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Rediscovering the Soul of Europe

Father Vincent Twomey's Take on a Troubled Continent

DUBLIN, Ireland, OCT. 25, 2005 (Zenit) - Can the devout Muslims in Europe's midst help the continent to recover its soul?

Father Vincent Twomey raised that question in his keynote address at the John Paul II Society's annual conference, held Oct. 7 at All Hallows College, Dublin.

Father Twomey is a professor of moral theology at the pontifical St. Patrick's College in Maynooth, County Kildare. Below is an adapted text of his address.

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Europe -- Risks and Opportunities

What does the world "Europe" mean to most people? Up to fairly recent times, Irish people when they heard the word "Europe" -- tended to think of "the Continent," a place perhaps to visit on vacation, where foreign languages were spoken. Europe meant foreign.

As part of the Anglo-Saxon world, we tended (and still tend) to identify spontaneously with one of the two powers in whose midst we happen to exist and whose histories have for centuries, for better and for worse, been entwined with ours: the former British Empire and the present American superpower.

Our history is such that we have deep emotional ties, both negative and positive, with Britain and America, whereas our historical ties to Europe are primarily of the distant past, when Irish monks were the harbingers of medieval Europe. Few today are even aware of the role they played.

It is noteworthy that when we needed help to broker an agreement between the rival parties in Northern Ireland, Dublin turned to Washington for help, not Brussels. And when we celebrate our National Feast Day -- now a secularized Paddy's week -- our head of government ritually pays homage to the president of the United States in the White House. Similarly, the rhetorical question as to whether we are closer to Boston than Berlin betrays the same sense, the distance we feel to the Continent and of closeness to the USA.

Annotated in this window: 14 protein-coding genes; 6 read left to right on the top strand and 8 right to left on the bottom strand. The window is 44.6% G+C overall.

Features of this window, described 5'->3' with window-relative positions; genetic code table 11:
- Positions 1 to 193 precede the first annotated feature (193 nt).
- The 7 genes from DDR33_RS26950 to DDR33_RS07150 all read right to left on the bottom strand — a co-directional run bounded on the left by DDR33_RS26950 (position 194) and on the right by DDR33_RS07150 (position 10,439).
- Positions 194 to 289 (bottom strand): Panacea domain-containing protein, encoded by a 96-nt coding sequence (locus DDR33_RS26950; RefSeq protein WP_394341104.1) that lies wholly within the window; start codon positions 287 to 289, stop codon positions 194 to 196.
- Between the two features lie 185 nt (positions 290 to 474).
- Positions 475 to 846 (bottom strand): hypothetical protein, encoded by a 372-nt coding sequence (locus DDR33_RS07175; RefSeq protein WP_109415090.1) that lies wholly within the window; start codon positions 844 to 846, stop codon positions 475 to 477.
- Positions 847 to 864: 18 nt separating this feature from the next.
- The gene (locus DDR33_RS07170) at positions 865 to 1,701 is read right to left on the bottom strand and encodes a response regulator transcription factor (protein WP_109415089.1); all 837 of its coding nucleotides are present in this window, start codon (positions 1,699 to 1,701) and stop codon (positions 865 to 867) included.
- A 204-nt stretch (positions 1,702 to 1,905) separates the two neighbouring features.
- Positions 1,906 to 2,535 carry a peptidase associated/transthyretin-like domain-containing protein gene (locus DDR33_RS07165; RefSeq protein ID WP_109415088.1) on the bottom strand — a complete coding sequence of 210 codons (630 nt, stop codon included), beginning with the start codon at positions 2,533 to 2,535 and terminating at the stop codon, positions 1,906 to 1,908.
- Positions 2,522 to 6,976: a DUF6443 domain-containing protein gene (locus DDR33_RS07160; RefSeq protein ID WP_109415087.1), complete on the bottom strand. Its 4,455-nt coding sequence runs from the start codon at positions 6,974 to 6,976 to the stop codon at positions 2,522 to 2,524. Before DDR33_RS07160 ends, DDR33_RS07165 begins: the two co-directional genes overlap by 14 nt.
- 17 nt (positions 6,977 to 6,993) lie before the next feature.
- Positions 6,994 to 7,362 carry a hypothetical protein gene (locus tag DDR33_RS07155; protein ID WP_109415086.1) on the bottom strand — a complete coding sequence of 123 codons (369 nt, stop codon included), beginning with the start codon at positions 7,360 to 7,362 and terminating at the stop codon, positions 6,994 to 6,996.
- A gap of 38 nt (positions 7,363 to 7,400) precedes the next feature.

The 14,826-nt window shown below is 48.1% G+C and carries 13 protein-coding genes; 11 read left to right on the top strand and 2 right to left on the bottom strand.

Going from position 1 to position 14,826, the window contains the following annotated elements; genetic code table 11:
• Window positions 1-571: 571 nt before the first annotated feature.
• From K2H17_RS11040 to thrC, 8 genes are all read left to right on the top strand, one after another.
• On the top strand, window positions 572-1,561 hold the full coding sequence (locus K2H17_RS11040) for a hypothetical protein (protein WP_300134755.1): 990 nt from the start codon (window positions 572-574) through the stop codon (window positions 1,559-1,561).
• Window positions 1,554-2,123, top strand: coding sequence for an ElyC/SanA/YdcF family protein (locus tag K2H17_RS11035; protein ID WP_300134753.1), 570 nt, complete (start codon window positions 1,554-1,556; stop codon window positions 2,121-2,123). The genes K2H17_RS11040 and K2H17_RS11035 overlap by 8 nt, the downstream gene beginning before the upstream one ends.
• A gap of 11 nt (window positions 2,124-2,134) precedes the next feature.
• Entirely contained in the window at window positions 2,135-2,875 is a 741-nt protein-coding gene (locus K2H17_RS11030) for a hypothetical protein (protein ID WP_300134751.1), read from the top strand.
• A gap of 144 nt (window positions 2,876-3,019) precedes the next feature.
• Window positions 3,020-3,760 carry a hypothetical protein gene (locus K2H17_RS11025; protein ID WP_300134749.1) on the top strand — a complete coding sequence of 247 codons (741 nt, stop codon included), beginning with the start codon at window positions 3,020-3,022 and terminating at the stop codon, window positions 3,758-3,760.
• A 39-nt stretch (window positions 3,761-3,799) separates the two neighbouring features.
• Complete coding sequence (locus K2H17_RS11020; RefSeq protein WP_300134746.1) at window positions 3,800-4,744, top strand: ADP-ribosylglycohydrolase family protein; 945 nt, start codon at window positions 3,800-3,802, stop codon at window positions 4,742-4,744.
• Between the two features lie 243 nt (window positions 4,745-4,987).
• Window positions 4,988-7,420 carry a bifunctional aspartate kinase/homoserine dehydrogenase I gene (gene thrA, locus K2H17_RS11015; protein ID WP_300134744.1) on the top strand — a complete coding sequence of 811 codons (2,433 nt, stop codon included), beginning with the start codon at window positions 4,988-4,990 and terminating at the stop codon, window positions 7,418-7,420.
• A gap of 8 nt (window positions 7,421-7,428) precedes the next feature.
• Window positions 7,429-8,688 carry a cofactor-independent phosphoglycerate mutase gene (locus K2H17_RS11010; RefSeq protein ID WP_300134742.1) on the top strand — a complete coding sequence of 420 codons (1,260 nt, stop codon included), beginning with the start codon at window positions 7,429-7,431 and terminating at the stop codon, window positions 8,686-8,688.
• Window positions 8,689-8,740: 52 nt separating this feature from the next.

More recently, the term Europe might perhaps conjure up the European Union, from which we have benefited so much economically and where an increasing number of our citizens, especially the young, are working and living. But the Irish in Europe are too few and too recent to make us feel any sense of attachment to the rest of Europe.

Generally speaking, the European Union is seen mostly as the "common market," a lucrative source for subventions and for increasingly suffocating red tape in equal measure. The most obvious visible sign of the EU's presence is the network of new roads and motorways. Otherwise, the EU is seen as nothing more than a huge, anonymous bureaucracy imposing all kinds of procedures and demands on us, such as fishing quotas, etc.

The opening up of national boundaries across the EU has helped further a new phenomenon for Ireland: immigration of tens of thousands, mostly from Eastern European States who last year joined the Union, a ceremony presided over by the Irish presidency of the EU in May 2004. The presence of these skilled workers -- so crucial for the economy -- who are ready to work long hours for a minimum wage in our midst, does not always ensure that Irish people at home will become any more sympathetic to "Europe." Xenophobia is not unknown.

The sense of indifference to, if not alienation from, the EU project is not only felt in Ireland. Most Western European countries have centuries of history behind them. Many were great, independent powers whose influence covered the globe. Even tiny nations like Holland and Belgium exercised power overseas. The sense of national identity, often underpinned by a common language and a dominant, though now mostly dormant, religion, is deep.

The Second World War made nationalism suspect and led to the project to reunite Western Europe, itself under threat from the Soviet Union, by stressing what is common to these countries. The fathers of the EU were convinced Christians; most were practicing Catholics, who had a vision of Europe built on its Christian foundations.

Its goal was to make national identity something relative by subsuming the concerns of individual states to the greater common good of the broader community, first at the economic level and later, it was hoped, at the cultural and political level. The rejection of the proposed EU Constitution by the citizens of France and Holland shows how much these efforts failed. The reasons for the failure are complex, but the end result is clear. The French and the Dutch are in the first instance that: French and Dutch, not European.

However, one should not be too pessimistic, since at least two important goals were achieved: the end of wars among the European nations themselves -- at least among those of them who were members of the EU -- and the raising of the standard of living. The peace and prosperity of the past half a century has ...

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